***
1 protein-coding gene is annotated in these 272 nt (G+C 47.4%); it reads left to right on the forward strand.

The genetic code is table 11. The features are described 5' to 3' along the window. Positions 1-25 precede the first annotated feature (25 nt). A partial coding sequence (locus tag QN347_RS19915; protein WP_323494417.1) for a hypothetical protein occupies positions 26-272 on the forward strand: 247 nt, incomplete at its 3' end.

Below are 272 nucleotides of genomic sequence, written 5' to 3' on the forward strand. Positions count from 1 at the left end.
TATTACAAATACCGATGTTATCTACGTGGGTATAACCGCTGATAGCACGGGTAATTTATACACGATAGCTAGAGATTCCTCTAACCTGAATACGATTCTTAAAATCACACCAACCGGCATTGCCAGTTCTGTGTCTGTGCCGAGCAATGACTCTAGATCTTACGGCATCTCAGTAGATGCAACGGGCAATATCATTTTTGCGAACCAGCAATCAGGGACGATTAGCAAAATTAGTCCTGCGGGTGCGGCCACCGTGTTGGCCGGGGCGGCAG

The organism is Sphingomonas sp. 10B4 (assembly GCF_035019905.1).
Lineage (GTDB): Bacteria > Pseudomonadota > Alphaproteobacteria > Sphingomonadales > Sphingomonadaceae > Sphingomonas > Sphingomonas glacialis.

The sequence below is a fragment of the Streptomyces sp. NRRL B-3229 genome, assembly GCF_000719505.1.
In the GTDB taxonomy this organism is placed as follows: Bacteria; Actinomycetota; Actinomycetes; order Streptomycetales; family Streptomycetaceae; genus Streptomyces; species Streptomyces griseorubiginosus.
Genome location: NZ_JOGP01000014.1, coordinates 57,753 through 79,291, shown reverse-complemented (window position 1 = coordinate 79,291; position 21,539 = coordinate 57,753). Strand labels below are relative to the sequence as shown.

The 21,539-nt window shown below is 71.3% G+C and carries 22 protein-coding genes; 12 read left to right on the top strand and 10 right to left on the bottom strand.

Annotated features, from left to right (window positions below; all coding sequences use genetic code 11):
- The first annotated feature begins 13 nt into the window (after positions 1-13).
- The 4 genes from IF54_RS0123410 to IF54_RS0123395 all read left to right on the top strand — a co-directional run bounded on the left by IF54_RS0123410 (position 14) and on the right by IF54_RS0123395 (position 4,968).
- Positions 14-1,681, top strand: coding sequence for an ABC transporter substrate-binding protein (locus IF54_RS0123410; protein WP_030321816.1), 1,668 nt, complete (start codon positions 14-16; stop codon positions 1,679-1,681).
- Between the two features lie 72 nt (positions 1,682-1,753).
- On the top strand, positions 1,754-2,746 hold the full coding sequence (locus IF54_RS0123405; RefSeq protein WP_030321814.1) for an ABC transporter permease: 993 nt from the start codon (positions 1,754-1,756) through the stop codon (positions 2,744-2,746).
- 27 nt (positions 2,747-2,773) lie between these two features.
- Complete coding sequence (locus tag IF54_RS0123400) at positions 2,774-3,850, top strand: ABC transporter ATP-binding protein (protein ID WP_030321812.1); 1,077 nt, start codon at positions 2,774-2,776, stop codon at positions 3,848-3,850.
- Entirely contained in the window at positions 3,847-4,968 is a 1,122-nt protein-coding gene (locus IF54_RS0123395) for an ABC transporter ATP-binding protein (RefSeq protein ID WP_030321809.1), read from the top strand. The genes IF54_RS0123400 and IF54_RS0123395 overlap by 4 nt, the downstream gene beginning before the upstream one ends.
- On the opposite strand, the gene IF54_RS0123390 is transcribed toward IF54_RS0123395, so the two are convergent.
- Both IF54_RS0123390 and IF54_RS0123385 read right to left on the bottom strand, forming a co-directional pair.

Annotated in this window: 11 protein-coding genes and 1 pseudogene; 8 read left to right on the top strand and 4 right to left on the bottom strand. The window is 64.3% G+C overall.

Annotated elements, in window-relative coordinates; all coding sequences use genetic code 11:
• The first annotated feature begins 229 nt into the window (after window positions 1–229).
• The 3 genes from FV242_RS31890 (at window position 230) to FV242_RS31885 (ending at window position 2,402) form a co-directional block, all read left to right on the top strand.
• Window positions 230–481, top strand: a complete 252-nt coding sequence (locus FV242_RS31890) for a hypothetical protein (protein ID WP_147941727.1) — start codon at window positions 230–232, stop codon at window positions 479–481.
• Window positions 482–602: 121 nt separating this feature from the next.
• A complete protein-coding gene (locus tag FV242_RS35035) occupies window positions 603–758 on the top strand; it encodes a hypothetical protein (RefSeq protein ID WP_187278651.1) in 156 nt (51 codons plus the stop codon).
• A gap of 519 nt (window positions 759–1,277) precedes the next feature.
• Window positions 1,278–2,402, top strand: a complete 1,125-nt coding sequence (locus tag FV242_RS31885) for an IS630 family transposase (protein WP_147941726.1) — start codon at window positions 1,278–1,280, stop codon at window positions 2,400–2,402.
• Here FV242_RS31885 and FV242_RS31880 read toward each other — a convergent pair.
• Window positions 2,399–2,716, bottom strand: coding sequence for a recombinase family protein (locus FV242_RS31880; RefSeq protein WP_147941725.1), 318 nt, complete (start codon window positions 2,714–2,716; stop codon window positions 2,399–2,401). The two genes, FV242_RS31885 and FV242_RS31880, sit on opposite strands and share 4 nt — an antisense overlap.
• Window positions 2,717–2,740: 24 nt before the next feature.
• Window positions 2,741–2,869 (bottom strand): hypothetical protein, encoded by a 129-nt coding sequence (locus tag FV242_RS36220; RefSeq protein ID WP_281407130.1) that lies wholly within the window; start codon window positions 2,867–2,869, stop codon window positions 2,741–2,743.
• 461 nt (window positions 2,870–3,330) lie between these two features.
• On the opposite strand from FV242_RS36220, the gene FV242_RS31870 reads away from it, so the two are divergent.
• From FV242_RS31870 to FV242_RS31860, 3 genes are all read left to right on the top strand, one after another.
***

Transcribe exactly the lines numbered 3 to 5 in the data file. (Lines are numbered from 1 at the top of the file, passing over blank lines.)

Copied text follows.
Below are 272 nucleotides of genomic sequence, written 5' to 3' on the forward strand. Positions count from 1 at the left end.
TATTACAAATACCGATGTTATCTACGTGGGTATAACCGCTGATAGCACGGGTAATTTATACACGATAGCTAGAGATTCCTCTAACCTGAATACGATTCTTAAAATCACACCAACCGGCATTGCCAGTTCTGTGTCTGTGCCGAGCAATGACTCTAGATCTTACGGCATCTCAGTAGATGCAACGGGCAATATCATTTTTGCGAACCAGCAATCAGGGACGATTAGCAAAATTAGTCCTGCGGGTGCGGCCACCGTGTTGGCCGGGGCGGCAG

The organism is Sphingomonas sp. 10B4 (assembly GCF_035019905.1).